Only 50 people are allowed to visit at one time, so our group was split between Lockroy and nearby Jougla Point. I will admit that I wanted to be among the first to the gift shop. A cruise ship had cleared out most of the goods at the shop at Grytviken, and I wanted to make sure that I had some goodies to bring home with me, for myself and for others. I had been advised by several people that a stop at Port Lockroy was necessary, if only for the delicious chocolate that was sold there. Imagine my surprise to find that not only did they not have chocolate in stock, they told me they never had sold it. I sure wish I could remember who gave me that particular bit of advice! 

The prices were steep, but as the only game in town, we paid them and took lots of additional items back to the ship with us. The money raised helps support the station, so it’s all good. One of the neat features of the museum is a ship-to-ship mail service. People can leave mail posted to a bulletin board, to be picked up when another ship is later in port. I saw an envelope addressed to Rod and Marlene Planck, so brought it back with me. A naturalist from an Aurora cruise that had been there several weeks ago had left a card for them. They were both surprised and delighted to get their first letter from Port Lockroy. Some of the passengers on board were very prepared with address lists and some even with preprinted labels so that they could send postcards to their friends. Sorry, everyone—I was not that organized.  

Halfway through the morning, the groups switched locations, and I headed to Jougla Point, where Antarctic Shags nest, and there is a reconstructed Blue Whale skeleton. The shags had chicks of various ages, some newly hatched and some ready to fledge. It was strange to see such a range of ages in this small colony. 

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If one is lucky enough to get close to a Weddell Seal, they may hear it "sing." (Photo by Jim Danzenbaker)

A highlight for me was a Weddell Seal resting on some snow. As I got close to the snow, I started hearing strange sounds—first a descending high-pitched whistle, then a low rumbling (like I often get in my stomach). I heard it several times before realizing it was coming from the seal. It turns out the Weddell Seal is also known as the singing seal. Although the song is usually heard from the water, I had the good fortune to hear it on land.  

Good fortune continued as we headed through several channels on an afternoon of ship cruising. As we approached an unscheduled landing location, Jim spotted a pod of Orcas, and what turned out to be one of the most memorable events of the journey. For about forty-five minutes we were mesmerized by a pod of about fifty whales playing at the surface. We were surrounded by them, including a few that were clearly interested in the ship. The captain maneuvered the ship carefully between the groups of whales, but some came right up to the ship and even passed under it several times. Spouts, backs, flukes, and splashes were happening in all directions. No one minded the delay of the landing. Thousands of pictures were taken, and I suspect some of them will be excellent.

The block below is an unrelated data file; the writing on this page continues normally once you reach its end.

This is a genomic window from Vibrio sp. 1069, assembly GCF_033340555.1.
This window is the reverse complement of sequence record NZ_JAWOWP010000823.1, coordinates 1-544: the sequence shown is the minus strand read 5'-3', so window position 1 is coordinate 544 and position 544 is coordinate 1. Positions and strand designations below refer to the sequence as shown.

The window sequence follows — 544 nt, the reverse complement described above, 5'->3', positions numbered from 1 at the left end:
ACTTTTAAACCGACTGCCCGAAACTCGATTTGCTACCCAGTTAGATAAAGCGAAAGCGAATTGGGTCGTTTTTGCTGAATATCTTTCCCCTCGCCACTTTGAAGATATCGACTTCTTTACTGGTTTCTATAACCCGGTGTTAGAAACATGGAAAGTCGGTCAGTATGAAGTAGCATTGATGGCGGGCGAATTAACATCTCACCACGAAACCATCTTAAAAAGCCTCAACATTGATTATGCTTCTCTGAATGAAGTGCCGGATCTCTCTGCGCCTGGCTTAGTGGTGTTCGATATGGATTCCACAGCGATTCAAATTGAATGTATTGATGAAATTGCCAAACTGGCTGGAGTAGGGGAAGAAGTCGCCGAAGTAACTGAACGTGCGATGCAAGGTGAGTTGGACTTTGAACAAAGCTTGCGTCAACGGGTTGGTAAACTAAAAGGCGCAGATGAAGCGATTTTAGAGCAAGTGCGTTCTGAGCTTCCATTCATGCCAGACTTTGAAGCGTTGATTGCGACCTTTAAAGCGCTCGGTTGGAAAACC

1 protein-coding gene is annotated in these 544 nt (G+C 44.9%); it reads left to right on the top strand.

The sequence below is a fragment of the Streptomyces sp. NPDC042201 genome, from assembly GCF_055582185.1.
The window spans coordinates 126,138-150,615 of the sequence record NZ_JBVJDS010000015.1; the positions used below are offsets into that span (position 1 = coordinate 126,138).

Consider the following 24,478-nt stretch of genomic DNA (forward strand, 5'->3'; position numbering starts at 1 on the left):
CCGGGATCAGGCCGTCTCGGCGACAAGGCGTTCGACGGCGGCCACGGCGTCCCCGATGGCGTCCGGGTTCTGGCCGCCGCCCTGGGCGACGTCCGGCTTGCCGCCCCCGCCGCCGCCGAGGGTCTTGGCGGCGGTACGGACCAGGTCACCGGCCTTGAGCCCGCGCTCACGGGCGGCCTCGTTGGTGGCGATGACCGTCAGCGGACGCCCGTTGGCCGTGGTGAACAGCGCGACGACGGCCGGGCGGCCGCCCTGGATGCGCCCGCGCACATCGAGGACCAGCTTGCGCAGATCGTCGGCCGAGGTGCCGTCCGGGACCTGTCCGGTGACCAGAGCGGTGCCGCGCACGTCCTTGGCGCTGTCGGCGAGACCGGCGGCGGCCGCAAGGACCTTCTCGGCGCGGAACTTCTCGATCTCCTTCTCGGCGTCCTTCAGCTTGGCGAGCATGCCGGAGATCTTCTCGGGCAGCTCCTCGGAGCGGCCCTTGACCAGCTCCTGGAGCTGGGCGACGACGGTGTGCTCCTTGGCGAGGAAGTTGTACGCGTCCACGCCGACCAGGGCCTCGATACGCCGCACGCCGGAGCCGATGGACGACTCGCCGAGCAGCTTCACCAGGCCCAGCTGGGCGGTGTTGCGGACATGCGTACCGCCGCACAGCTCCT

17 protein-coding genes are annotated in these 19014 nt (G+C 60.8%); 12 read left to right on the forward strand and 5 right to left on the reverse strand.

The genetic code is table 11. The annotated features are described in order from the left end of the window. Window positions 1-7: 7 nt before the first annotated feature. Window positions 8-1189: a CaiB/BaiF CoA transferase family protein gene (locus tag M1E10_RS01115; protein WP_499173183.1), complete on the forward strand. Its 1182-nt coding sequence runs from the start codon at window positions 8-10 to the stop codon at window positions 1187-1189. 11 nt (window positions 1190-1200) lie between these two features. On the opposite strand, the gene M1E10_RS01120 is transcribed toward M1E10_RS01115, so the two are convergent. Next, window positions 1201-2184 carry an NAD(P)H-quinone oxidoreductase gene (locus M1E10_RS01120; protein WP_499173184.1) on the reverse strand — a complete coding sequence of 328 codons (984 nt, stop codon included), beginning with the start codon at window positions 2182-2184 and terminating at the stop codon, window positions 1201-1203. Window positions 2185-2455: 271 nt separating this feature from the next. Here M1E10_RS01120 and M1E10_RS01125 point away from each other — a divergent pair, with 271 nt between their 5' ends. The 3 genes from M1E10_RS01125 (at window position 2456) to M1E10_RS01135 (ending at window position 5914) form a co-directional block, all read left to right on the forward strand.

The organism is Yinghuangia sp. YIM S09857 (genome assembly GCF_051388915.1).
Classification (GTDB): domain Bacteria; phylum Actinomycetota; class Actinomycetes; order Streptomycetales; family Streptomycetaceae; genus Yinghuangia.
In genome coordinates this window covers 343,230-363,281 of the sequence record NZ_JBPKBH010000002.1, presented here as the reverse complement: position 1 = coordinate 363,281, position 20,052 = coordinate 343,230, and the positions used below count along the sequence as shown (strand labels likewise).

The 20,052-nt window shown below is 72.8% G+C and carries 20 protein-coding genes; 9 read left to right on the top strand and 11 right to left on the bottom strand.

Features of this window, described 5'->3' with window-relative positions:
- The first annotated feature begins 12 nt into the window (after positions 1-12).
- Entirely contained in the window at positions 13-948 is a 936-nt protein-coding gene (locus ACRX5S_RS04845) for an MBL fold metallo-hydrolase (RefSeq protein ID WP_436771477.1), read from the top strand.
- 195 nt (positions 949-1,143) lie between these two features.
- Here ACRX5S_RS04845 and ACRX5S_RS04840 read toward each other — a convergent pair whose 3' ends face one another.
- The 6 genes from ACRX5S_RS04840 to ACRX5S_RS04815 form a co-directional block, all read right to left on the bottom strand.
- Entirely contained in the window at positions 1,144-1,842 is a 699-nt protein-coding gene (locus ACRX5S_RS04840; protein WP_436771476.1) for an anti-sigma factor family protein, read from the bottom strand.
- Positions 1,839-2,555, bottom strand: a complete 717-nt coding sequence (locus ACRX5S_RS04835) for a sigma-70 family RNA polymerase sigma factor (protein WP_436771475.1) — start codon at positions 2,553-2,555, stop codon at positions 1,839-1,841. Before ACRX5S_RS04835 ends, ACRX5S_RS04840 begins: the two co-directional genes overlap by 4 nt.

The landing at Useful Island was to be an attempt to get us to a Chinstrap Penguin colony. The staff had to check it out first, as the Cheesemans have never landed there before. I took advantage of the delay to have a short nap. Somehow life and sleep became intertwined and I dreamt that the 5 p.m. landing had been cancelled due to high winds, so I decided to sleep a little more. When I woke up at 6 and looked out my porthole, the seas appeared reasonable, but I had missed the boats! I grabbed my gear and headed to the gangway just in case I could still get ashore, but met several staff coming the opposite way. The wind at the shore had indeed come up, and the landing had been called off. Four Zodiacs were out for a cruise, but it turns out I only half-missed this one. 

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You certainly can, you can book a psasage on a cargo ship from Galveston Tx to London (or elsewhere in England, remember England is a very small place compared to Texas) , BUT you will probably have to change ships somewhere like New York (or Savannah), it won’t be quick, it won’t be luxurious and you won’t have a huge amount of choice on departure dates. That said it can be a great adventure and how many people do something like this any more !This isn’t regular stuff, so you’ll have to find a specialist agency to book it for you. However there are a few firms around that do this, such as:(also has some interesting stories from travelers)orGood luckAnother option is to get to New York and catch a transatlantic liner to Southampton (2 hours on a train to London) not really a cruise’ as it goes straight there and back, but I’m guessing not what you are after.